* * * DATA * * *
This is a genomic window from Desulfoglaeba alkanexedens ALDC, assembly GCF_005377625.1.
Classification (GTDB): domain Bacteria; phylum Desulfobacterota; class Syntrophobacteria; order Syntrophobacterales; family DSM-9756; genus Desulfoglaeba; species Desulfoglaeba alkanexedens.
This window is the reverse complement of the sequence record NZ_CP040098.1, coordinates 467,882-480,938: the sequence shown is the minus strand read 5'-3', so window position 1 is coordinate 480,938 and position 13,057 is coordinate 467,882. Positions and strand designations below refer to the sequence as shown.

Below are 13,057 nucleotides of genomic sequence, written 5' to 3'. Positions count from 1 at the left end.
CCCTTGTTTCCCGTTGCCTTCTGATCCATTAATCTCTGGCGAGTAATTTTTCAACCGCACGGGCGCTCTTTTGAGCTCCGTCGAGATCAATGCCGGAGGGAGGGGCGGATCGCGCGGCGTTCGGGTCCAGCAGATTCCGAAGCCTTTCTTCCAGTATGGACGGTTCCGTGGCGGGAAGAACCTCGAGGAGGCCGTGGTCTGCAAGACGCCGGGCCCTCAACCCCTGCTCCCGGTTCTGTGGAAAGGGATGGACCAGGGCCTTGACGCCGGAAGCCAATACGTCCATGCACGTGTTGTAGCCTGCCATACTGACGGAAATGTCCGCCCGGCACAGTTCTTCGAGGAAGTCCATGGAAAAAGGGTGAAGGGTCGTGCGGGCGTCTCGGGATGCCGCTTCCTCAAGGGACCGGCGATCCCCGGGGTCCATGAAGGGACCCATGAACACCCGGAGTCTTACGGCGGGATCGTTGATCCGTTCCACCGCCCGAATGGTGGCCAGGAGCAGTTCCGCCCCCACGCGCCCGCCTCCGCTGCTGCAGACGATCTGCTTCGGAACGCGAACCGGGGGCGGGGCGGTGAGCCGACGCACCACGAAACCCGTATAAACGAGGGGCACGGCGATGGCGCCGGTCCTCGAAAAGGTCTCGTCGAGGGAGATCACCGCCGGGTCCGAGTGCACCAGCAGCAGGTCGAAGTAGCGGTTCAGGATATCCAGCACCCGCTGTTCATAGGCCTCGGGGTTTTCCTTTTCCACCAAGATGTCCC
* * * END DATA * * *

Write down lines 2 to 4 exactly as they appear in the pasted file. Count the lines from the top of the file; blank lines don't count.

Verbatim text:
Classification (GTDB): domain Bacteria; phylum Desulfobacterota; class Syntrophobacteria; order Syntrophobacterales; family DSM-9756; genus Desulfoglaeba; species Desulfoglaeba alkanexedens.
This window is the reverse complement of the sequence record NZ_CP040098.1, coordinates 467,882-480,938: the sequence shown is the minus strand read 5'-3', so window position 1 is coordinate 480,938 and position 13,057 is coordinate 467,882. Positions and strand designations below refer to the sequence as shown.

Below are 13,057 nucleotides of genomic sequence, written 5' to 3'. Positions count from 1 at the left end.